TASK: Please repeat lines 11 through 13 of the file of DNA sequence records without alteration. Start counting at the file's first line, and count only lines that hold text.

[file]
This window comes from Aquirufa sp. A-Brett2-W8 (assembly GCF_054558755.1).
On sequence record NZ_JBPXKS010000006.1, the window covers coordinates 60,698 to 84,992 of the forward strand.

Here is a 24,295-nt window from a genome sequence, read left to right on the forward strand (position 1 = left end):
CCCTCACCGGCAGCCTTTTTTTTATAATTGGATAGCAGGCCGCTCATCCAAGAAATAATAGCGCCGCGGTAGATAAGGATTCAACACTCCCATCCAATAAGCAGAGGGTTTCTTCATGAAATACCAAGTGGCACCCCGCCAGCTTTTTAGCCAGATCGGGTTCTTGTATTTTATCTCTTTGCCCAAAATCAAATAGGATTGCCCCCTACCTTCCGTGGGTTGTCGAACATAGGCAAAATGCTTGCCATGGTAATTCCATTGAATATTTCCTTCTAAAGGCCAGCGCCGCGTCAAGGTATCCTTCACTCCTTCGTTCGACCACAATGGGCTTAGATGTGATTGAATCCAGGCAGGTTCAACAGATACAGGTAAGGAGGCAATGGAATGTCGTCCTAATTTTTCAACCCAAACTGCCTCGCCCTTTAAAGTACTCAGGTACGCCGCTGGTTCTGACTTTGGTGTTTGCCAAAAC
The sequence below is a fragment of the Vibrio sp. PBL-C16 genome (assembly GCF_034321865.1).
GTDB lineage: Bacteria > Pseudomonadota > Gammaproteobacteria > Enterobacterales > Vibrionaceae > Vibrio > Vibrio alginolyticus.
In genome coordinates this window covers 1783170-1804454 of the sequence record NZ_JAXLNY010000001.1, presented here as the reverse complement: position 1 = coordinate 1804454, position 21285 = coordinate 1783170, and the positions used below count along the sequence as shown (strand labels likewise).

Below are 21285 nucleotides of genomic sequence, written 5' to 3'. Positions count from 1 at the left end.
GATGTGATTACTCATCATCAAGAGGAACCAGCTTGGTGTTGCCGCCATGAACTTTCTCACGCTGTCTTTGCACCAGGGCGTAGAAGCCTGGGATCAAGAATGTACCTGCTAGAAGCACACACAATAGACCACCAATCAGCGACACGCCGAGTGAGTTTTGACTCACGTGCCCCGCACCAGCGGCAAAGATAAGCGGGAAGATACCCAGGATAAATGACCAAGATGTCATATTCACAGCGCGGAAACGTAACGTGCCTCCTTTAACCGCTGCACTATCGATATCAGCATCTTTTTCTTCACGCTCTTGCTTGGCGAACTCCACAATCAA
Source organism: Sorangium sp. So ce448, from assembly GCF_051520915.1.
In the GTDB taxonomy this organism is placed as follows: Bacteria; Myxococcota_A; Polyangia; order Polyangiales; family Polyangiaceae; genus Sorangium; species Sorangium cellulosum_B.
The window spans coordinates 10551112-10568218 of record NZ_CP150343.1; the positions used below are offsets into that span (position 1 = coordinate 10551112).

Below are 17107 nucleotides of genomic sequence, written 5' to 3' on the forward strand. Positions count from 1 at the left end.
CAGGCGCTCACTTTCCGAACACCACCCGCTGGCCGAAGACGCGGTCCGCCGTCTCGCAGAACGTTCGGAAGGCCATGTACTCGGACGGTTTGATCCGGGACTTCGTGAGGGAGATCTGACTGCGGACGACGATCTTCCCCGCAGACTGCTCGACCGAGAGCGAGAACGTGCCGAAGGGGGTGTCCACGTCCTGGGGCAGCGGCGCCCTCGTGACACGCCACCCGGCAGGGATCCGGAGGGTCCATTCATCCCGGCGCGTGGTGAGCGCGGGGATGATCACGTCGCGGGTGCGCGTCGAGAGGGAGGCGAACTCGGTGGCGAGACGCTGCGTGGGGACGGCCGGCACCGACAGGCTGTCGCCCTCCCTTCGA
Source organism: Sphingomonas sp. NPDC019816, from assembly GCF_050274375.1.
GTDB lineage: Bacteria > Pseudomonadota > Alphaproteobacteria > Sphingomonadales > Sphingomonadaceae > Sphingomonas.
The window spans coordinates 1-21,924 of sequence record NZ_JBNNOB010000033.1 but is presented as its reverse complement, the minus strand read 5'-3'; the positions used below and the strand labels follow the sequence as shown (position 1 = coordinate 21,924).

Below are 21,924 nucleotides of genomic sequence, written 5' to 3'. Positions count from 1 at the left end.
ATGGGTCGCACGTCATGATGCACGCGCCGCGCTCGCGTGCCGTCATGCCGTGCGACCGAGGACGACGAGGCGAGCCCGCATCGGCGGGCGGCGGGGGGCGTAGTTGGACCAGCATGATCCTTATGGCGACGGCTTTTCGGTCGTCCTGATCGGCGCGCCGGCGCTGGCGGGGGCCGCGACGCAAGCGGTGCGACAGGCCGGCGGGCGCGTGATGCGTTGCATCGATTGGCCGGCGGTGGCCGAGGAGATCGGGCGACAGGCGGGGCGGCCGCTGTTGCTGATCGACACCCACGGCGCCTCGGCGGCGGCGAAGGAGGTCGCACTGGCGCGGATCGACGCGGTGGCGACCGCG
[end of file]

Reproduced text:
In the GTDB taxonomy this organism is placed as follows: Bacteria; Myxococcota_A; Polyangia; order Polyangiales; family Polyangiaceae; genus Sorangium; species Sorangium cellulosum_B.
The window spans coordinates 10551112-10568218 of record NZ_CP150343.1; the positions used below are offsets into that span (position 1 = coordinate 10551112).

Below are 17107 nucleotides of genomic sequence, written 5' to 3' on the forward strand. Positions count from 1 at the left end.